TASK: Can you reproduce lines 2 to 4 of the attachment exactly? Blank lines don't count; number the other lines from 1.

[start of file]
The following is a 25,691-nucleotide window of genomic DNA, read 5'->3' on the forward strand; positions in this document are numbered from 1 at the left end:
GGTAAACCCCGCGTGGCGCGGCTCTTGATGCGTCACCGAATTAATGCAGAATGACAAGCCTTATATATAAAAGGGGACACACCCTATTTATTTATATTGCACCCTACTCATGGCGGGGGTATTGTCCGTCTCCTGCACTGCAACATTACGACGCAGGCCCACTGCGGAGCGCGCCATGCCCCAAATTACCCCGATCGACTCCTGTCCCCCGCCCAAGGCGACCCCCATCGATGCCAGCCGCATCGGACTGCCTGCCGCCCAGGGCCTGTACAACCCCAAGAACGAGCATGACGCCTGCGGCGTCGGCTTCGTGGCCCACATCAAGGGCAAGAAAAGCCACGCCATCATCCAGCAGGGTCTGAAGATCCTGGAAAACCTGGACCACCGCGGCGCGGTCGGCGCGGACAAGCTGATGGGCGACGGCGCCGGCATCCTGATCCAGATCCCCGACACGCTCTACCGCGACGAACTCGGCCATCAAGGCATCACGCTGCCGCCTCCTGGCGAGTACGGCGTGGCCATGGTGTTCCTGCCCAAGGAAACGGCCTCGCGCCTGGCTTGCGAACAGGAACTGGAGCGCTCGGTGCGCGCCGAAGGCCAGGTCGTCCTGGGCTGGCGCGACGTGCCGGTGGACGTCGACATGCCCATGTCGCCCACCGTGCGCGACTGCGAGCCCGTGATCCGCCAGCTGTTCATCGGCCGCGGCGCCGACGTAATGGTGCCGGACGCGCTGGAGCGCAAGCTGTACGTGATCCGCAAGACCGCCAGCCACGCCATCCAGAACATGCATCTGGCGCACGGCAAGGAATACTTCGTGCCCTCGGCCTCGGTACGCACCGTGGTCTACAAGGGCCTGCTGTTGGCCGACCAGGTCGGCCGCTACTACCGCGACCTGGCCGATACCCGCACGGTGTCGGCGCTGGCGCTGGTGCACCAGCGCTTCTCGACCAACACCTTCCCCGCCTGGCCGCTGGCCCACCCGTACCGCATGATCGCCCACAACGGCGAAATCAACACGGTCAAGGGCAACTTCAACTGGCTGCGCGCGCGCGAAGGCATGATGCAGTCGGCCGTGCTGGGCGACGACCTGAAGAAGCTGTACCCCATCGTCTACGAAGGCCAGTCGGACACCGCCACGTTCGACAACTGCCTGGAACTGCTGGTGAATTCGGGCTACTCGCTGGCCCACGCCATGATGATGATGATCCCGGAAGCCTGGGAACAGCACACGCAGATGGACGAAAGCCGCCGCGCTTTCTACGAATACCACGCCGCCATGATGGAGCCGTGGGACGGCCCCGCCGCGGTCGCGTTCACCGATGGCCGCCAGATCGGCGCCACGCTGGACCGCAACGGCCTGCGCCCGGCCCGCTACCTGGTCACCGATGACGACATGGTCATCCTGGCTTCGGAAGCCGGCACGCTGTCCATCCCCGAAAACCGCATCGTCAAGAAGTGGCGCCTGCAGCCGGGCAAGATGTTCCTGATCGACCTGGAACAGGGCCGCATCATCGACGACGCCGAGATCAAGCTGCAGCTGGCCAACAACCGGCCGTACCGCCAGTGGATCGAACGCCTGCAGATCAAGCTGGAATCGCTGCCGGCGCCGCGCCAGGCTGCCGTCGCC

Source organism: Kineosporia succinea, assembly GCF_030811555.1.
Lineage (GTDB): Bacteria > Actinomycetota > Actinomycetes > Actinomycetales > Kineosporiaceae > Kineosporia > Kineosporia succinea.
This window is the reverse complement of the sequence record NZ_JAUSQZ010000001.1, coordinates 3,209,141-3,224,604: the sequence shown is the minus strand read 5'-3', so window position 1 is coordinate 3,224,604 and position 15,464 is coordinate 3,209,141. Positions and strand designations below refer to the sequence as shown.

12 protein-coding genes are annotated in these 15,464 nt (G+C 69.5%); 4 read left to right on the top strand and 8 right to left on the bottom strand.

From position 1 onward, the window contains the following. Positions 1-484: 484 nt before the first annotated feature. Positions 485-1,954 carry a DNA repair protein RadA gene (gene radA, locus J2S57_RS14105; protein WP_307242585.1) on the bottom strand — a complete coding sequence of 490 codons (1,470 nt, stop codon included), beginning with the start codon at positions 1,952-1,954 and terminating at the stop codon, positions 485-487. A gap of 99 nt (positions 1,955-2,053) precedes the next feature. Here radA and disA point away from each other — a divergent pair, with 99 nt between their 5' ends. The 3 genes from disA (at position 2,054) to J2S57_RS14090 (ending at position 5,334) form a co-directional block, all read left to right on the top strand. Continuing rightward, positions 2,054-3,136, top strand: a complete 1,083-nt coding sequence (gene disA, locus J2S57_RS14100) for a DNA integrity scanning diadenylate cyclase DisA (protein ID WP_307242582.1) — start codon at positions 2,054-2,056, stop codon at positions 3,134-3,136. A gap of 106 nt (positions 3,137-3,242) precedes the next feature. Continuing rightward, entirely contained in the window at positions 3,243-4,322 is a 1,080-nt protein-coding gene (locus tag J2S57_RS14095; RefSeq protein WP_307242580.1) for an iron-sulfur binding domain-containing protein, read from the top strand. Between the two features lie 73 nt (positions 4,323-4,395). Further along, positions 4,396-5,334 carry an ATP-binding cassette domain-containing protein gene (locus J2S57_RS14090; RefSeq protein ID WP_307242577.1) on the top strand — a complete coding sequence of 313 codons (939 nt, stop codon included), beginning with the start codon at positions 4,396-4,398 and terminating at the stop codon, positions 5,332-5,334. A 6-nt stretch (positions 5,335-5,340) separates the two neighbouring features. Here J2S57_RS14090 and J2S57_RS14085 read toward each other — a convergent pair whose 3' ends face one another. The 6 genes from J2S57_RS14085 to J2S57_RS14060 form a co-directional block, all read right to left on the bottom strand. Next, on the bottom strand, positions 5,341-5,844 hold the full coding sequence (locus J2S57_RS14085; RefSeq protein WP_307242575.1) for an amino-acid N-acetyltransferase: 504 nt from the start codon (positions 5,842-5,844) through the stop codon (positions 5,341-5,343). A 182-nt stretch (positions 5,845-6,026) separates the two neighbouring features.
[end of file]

GGTAAACCCCGCGTGGCGCGGCTCTTGATGCGTCACCGAATTAATGCAGAATGACAAGCCTTATATATAAAAGGGGACACACCCTATTTATTTATATTGCACCCTACTCATGGCGGGGGTATTGTCCGTCTCCTGCACTGCAACATTACGACGCAGGCCCACTGCGGAGCGCGCCATGCCCCAAATTACCCCGATCGACTCCTGTCCCCCGCCCAAGGCGACCCCCATCGATGCCAGCCGCATCGGACTGCCTGCCGCCCAGGGCCTGTACAACCCCAAGAACGAGCATGACGCCTGCGGCGTCGGCTTCGTGGCCCACATCAAGGGCAAGAAAAGCCACGCCATCATCCAGCAGGGTCTGAAGATCCTGGAAAACCTGGACCACCGCGGCGCGGTCGGCGCGGACAAGCTGATGGGCGACGGCGCCGGCATCCTGATCCAGATCCCCGACACGCTCTACCGCGACGAACTCGGCCATCAAGGCATCACGCTGCCGCCTCCTGGCGAGTACGGCGTGGCCATGGTGTTCCTGCCCAAGGAAACGGCCTCGCGCCTGGCTTGCGAACAGGAACTGGAGCGCTCGGTGCGCGCCGAAGGCCAGGTCGTCCTGGGCTGGCGCGACGTGCCGGTGGACGTCGACATGCCCATGTCGCCCACCGTGCGCGACTGCGAGCCCGTGATCCGCCAGCTGTTCATCGGCCGCGGCGCCGACGTAATGGTGCCGGACGCGCTGGAGCGCAAGCTGTACGTGATCCGCAAGACCGCCAGCCACGCCATCCAGAACATGCATCTGGCGCACGGCAAGGAATACTTCGTGCCCTCGGCCTCGGTACGCACCGTGGTCTACAAGGGCCTGCTGTTGGCCGACCAGGTCGGCCGCTACTACCGCGACCTGGCCGATACCCGCACGGTGTCGGCGCTGGCGCTGGTGCACCAGCGCTTCTCGACCAACACCTTCCCCGCCTGGCCGCTGGCCCACCCGTACCGCATGATCGCCCACAACGGCGAAATCAACACGGTCAAGGGCAACTTCAACTGGCTGCGCGCGCGCGAAGGCATGATGCAGTCGGCCGTGCTGGGCGACGACCTGAAGAAGCTGTACCCCATCGTCTACGAAGGCCAGTCGGACACCGCCACGTTCGACAACTGCCTGGAACTGCTGGTGAATTCGGGCTACTCGCTGGCCCACGCCATGATGATGATGATCCCGGAAGCCTGGGAACAGCACACGCAGATGGACGAAAGCCGCCGCGCTTTCTACGAATACCACGCCGCCATGATGGAGCCGTGGGACGGCCCCGCCGCGGTCGCGTTCACCGATGGCCGCCAGATCGGCGCCACGCTGGACCGCAACGGCCTGCGCCCGGCCCGCTACCTGGTCACCGATGACGACATGGTCATCCTGGCTTCGGAAGCCGGCACGCTGTCCATCCCCGAAAACCGCATCGTCAAGAAGTGGCGCCTGCAGCCGGGCAAGATGTTCCTGATCGACCTGGAACAGGGCCGCATCATCGACGACGCCGAGATCAAGCTGCAGCTGGCCAACAACCGGCCGTACCGCCAGTGGATCGAACGCCTGCAGATCAAGCTGGAATCGCTGCCGGCGCCGCGCCAGGCTGCCGTCGCC

Source organism: Kineosporia succinea, assembly GCF_030811555.1.
Lineage (GTDB): Bacteria > Actinomycetota > Actinomycetes > Actinomycetales > Kineosporiaceae > Kineosporia > Kineosporia succinea.